Butterflies of Night
She spread an old tablecloth on the ground between two rows of soybean plants. It was May, and the the plants were waist-high by now. She squatted, and bent an armful of plants from each row toward the center. Slapping the bent plants with a practiced rhythm, she heard insects she'd knocked loose thump on the tablecloth. When the thumping ended, she knew that most had been dislodged. She released the plants and pulled a notepad and pencil from the back pocket of her khakis.
One at a time, she began picking up the caterpillars for identification. “Soybean looper,” she said, making a hash mark in the grid on her notepad before casting the looper aside. “Velvetbean caterpillar...”
The green caterpillars were soft and squirming, somehow exerting a juvenile charm. She paused, thinking of their mothers: moths. “Gray butterflies of night,” she thought. Momentarily, she flashed into a fantasy of wearing a black iridescent gown, moving with weightless grace among resplendent, courting males. Slipping deeper into the sensual mood, she imagined choosing a male for an ecstatic coupling in flight. “You mating like a moth?” she asked herself incredulously, shaking her head.
She pocketed her notepad, shook the tablecloth and folded it. She would tally the results from her five samples, but already she knew the number of caterpillars was serious. Organic edamame was her cash crop, and without enough leaves the plants could not produce pods. Looked around and listening, she heard a steady hum of wasps hunting caterpillars in the field , and she noted other beneficial insects, too. If she had to use the biocontrol spray, a bacteria that killed the caterpillars but was harmless to humans, all these helper insects would disappear too. But moths would keep coming. Then she would have to depend solely on spraying. It was a difficult decision.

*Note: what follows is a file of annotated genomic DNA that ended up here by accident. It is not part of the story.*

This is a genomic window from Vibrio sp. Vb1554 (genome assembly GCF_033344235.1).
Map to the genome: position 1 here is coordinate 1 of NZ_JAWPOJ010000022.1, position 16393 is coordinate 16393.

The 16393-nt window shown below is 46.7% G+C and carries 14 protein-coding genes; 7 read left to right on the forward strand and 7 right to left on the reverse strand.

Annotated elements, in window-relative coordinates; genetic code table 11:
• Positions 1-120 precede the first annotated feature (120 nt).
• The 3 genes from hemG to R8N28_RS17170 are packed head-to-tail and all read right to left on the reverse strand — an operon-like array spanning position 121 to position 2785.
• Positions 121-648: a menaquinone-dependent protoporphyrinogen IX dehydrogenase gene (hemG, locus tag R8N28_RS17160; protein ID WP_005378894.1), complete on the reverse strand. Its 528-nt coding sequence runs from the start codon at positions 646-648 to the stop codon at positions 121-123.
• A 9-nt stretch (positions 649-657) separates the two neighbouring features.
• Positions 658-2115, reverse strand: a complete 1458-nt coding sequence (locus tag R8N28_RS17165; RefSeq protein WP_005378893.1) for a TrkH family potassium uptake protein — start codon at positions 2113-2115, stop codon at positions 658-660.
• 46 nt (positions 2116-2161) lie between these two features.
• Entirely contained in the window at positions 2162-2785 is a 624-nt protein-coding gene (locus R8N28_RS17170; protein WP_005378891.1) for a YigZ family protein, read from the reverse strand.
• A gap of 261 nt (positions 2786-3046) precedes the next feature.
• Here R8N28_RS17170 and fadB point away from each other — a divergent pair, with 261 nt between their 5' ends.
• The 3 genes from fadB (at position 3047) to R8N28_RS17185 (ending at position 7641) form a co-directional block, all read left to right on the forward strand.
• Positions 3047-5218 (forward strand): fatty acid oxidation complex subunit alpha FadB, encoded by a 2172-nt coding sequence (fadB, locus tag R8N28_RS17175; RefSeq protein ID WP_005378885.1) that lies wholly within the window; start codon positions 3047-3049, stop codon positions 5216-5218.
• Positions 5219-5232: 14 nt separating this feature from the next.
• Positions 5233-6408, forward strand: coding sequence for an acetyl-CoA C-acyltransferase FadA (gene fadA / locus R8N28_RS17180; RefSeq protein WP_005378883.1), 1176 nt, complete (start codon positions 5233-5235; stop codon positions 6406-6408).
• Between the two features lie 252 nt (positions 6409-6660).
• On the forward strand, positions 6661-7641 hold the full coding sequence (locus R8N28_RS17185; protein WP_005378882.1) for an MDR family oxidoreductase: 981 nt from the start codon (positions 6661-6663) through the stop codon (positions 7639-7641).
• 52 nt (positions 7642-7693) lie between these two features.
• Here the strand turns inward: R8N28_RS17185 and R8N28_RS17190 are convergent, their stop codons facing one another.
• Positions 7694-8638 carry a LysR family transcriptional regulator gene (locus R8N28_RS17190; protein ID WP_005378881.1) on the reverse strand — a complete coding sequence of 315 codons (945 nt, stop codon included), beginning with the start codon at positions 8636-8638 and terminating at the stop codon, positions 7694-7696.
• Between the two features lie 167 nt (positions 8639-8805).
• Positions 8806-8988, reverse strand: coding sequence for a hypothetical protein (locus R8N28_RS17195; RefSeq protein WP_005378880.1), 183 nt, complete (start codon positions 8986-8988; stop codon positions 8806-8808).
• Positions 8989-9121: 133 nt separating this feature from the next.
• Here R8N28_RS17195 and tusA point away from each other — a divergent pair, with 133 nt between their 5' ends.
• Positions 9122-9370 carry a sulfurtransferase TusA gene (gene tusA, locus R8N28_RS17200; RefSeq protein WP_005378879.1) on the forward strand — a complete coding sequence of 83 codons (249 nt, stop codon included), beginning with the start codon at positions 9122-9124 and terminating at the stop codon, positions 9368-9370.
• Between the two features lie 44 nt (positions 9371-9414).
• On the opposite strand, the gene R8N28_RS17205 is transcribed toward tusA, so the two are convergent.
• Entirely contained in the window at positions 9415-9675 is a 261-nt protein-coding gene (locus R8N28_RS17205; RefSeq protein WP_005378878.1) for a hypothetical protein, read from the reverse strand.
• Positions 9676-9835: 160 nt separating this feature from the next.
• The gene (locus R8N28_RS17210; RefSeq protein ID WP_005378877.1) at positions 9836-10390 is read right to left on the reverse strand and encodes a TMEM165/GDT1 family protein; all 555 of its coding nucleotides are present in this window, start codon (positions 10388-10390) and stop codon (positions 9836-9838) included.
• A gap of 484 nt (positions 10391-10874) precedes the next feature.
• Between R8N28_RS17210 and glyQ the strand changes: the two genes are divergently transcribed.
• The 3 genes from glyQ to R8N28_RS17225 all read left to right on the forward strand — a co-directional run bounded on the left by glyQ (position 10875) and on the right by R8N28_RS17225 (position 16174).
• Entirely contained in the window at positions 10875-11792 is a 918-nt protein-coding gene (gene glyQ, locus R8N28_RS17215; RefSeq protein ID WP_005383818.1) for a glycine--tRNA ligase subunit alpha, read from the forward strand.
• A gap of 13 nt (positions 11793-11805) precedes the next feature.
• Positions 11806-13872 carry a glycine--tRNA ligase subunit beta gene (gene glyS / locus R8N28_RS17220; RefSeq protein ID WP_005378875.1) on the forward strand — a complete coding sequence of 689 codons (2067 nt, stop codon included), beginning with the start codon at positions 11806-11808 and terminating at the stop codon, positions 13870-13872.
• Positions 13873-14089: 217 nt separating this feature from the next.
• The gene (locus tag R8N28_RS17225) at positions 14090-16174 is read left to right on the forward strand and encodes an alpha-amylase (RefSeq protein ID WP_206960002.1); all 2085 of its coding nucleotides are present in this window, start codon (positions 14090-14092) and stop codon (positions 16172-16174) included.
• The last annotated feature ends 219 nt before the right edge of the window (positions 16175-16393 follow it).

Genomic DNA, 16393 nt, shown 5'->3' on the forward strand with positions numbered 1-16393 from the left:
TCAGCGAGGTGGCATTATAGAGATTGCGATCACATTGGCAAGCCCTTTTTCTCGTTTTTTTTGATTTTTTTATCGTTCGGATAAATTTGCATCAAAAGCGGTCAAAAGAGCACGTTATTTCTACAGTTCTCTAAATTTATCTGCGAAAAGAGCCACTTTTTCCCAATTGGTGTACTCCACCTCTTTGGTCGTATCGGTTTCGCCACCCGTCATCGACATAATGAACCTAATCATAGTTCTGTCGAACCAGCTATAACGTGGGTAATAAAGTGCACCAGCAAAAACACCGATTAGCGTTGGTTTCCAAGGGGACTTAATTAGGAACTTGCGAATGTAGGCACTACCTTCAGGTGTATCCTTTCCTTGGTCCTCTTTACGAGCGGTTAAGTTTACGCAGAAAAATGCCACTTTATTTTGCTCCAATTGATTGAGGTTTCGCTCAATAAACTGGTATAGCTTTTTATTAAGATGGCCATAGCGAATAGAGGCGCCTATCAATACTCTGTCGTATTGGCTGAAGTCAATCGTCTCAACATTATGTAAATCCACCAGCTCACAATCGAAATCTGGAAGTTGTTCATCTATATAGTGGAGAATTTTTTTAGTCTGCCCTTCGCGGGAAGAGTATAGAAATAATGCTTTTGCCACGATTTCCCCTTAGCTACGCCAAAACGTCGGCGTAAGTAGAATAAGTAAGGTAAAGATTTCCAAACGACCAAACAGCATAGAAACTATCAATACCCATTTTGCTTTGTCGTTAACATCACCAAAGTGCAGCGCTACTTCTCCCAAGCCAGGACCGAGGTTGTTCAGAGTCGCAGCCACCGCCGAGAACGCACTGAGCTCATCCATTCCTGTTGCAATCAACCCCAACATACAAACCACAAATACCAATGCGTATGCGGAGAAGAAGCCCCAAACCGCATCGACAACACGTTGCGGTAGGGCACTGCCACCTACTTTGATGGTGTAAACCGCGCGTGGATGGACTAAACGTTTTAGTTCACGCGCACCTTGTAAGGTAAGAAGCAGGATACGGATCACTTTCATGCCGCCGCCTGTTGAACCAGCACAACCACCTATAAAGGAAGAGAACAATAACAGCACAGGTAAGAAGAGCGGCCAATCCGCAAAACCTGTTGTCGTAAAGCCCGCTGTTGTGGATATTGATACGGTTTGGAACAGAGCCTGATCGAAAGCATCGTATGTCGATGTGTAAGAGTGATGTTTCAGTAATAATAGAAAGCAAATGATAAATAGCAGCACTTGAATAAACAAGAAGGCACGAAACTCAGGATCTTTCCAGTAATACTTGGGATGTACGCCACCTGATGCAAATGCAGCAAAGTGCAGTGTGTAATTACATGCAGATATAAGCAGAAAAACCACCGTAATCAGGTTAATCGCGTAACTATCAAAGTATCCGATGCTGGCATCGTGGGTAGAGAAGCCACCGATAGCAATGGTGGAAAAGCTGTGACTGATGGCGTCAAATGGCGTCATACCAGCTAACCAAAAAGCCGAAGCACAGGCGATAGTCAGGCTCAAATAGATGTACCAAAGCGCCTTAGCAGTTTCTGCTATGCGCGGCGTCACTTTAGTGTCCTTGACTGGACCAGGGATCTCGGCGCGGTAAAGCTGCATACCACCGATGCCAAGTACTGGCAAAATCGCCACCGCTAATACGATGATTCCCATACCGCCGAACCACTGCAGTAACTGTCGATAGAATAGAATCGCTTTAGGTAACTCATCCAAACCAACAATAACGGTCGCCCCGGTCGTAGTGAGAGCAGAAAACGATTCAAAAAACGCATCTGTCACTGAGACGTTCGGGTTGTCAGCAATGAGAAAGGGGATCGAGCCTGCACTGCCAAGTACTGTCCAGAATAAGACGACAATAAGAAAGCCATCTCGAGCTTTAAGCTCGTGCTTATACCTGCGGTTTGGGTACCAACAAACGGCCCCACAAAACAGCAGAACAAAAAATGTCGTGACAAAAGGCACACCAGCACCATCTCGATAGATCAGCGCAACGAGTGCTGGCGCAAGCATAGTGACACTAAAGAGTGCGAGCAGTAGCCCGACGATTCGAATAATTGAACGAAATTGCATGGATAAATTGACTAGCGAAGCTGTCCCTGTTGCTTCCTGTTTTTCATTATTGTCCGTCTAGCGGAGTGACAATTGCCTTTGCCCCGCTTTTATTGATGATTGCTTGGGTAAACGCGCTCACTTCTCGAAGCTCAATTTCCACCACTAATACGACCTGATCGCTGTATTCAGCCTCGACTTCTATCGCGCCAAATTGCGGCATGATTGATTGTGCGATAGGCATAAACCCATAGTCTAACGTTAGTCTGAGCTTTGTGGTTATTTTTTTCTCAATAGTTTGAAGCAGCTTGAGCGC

Walking back towards the cabin, she noticed something white protruding from the soil, exposed by recent rain. She picked it up. A shard of pottery, perhaps hundreds of years old. On the convex side she felt a faint incised pattern. She stood for a long while, imagining the woman who had made and used this pottery, here in this same place. A sister from another time and culture.
You lived with so many perils, storms and snakes and sickness and enemies,” she whispered to the shard, or maybe through it. When she walked on on, she imagined the other, walking the same soil. Planting seeds, watering sprouts, and counting the larvae of the moths.
words: Steve Wing, Florida (about & more)
images: 'bug collage 3; 4', Ira Joel Haber,
New York (online gallery)
another field day: The Beginning. (#21)